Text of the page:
Browner recalls 1973 title game

The only 50-yard line seat Ross Browner will have Monday for the NCAA national championship football game between the Alabama Crimson Tide and Notre Dame Fighting Irish will be in front of a television.

It won’t be quite the same experience Browner enjoyed when he was on the field when the teams met for the national title 39 years ago at Tulane Stadium in New Orleans on New Year’s Eve. Browner was a freshman defensive end for the Irish, who claimed the crown with a dramatic 24-23 win in what was the “Game of the Century” at the time.

“It was one of them,” Browner said when asked if the game ranks high on his list of memorable moments. “I really enjoyed it because Alabama was 10-0, and we were 10-0 and there were two famous and historical coaches – (Notre Dame’s) Ara Parseghian and (Alabama’s) Bear Bryant. Bear had some good players on the other side of the football.”

It turned out to be the second straight season in which Browner played for a title. In 1972 he was a defensive end/tight end for Warren Western Reserve High School, which won the Class AAA state crown in the first-ever playoffs with a 37-6 victory over Cincinnati Princeton.

“It was special because I was coming from playing in the state championship game in ’72,” he said. “Then a year later to go to the national championship game was awesome.”

Browner wasn’t an ordinary freshman at Notre Dame. He was a defensive force that would go on to win the Outland, Lombardi and Maxwell Trophies the latter symbolic of the nation’s top player. In the championship game against the Crimson Tide, Browner had two sacks and nearly blocked a punt late in the game with the Irish clinging to a one-point lead.

Browner was penalized for roughing the kicker on the punt, turning a fourth-and-20 into a fourth-and-5 situation for the Crimson Tide. Bryant had to decide whether to go for the first down with about three minutes to play or take the punt. He chose the latter option because the punt had pinned the Irish at their 1-yard line.

That set up a sequence of plays that still resonate loud and clear in Notre Dame history. Knowing the Irish weren’t going to get a first down by running the ball and not wanting to give the Tide good field position on a punt, Parseghian surprised all of the 85,000 fans in attendance when he had quarterback Tom Clements pass out of the end zone to tight end Robin Weber on third down.

It was a brilliant call as Weber, the backup to the more-heralded Dave Casper, caught the pass for a gain of 36 yards. With just 2:12 remaining in the fourth quarter, there was nothing Bryant could do but watch the final seconds tick off the clock.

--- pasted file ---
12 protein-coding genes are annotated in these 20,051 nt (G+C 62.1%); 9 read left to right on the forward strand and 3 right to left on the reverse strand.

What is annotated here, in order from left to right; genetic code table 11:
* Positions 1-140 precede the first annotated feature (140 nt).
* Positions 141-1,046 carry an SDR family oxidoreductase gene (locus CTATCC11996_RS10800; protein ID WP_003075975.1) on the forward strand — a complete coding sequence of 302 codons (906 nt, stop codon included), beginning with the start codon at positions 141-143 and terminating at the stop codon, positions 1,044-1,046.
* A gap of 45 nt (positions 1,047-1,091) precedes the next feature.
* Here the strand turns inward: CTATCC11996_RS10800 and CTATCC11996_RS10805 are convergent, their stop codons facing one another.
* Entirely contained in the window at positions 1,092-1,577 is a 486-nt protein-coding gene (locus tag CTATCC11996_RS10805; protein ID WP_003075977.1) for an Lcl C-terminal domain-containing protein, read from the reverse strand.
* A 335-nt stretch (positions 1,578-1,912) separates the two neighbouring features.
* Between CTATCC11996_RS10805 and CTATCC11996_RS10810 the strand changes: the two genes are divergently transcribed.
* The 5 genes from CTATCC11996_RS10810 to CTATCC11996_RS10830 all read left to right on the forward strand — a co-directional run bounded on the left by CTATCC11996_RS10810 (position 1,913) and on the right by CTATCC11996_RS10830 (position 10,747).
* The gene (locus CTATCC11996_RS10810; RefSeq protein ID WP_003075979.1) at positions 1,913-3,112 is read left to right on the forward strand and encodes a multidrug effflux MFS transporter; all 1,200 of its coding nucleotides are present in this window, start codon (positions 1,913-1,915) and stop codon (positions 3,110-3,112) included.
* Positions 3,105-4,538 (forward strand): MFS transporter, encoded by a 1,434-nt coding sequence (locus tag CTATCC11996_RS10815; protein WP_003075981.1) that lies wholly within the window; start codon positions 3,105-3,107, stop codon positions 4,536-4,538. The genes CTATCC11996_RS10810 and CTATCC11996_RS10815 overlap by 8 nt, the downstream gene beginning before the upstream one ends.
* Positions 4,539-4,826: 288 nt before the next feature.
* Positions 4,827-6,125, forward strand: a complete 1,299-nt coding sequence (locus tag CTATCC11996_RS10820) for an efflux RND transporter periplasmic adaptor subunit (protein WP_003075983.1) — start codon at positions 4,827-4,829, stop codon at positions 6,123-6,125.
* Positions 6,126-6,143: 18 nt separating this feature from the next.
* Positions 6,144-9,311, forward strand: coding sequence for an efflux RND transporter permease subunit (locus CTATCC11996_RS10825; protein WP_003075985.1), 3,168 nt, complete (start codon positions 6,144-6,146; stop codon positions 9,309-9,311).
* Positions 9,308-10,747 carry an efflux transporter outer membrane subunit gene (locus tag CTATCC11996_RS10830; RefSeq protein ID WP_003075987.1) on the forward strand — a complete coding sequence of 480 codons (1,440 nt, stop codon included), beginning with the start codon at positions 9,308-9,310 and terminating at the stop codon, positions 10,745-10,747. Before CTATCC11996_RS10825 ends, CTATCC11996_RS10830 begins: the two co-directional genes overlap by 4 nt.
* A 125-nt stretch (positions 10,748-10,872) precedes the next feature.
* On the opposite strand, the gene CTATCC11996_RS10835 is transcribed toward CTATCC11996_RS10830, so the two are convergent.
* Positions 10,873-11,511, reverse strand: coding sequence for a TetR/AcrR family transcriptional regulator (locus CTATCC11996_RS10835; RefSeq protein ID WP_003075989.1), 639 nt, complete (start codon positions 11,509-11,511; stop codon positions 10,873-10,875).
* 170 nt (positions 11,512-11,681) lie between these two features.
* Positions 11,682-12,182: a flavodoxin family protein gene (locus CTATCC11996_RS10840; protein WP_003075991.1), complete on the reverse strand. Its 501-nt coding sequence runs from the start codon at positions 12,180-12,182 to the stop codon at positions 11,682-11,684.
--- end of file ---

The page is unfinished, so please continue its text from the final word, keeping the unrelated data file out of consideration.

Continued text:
“It was his first catch of the season and the most important catch of the season,” Browner said.

There were other memorable plays on what was a windy night (there was a tornado warning in the area earlier in the day). One came when Tide running back Mike Stock took a handoff from quarterback Richard Todd, rolled to his right and then threw back to the left side to a wide-open Todd, who scored on a 25-yard play.

Browner remembers Parseghian telling the defensive players to be aware of that exact play during practices. Browner was glad that he wasn’t the defensive end that was caught napping when Todd discreetly rolled to the left side of the field.

“I can remember coach Ara yelling (in practice), ‘Browner, get on that man,’ ” Browner said. “I said, ‘It will never happen again, sir.’

“As a defensive end, when you see a quarterback rolling out and he continues to roll out, you stay with him. That becomes your receiver. You become like a defensive back.”

A big play that helped spark the Irish came when Al Hunter, Browner’s roommate, took a kickoff 93 yards for a touchdown in the second quarter to give Notre Dame a 14-10 halftime lead.

“They took it back all the way, and that’s when we knew we had the fire and vigor going for us,” Browner said

The game would have fit in perfectly in today’s world of over-hyped sporting events. ABC, which televised the event, added famed NFL broadcaster Howard Cosell to its top tandem of Chris Schenkel and Bud Wilkinson.

Browner was recognized by Cosell when he sacked Clements on the play before the punt that pinned the Irish at their 1.

“What a day; what a night he has had,” Cosell said. “His pursuit was extraordinary. We didn’t get an opportunity to mention it some minutes ago. Earlier you saw him make an unassisted tackle. He’s been great.”

Browner showed his greatness at the start of training camp in a scrimmage between the varsity and freshmen. Browner and cornerback Luther Bradley performed so well that they were promoted to first-team status.

“I came in as a freshman and that was the first year of freshmen eligibility,” Browner said. “I was trying to make the kickoff squad so I can hit (someone). Luckily our first scrimmage between the varsity and the freshmen they couldn’t move the ball on us, and that’s when some of us got promoted.”

Browner would go on to become one of the Irish’s best defensive players ever and add a second national championship with coach Dan Devine in 1977. He was selected by the Cincinnati Bengals eighth overall in the 1978 draft. In 1999 he was inducted into the College Football Hall of Fame, which is located in South Bend, Ind.

The Irish have had many rough times in recent decades, but coach Brian Kelly has stirred the ghosts and re-energized the tradition this season. It’s a beautiful sight for an ex-player like Browner.

“It makes us feel great and wonderful,” Browner said. “We’ve been down in ranks for about a good 15 years or so. The last time we were in a national championship game was 1988. I’m proud of all the lads because they are playing Notre Dame football the way we like to play.”

It’s the way Browner played almost 40 years ago.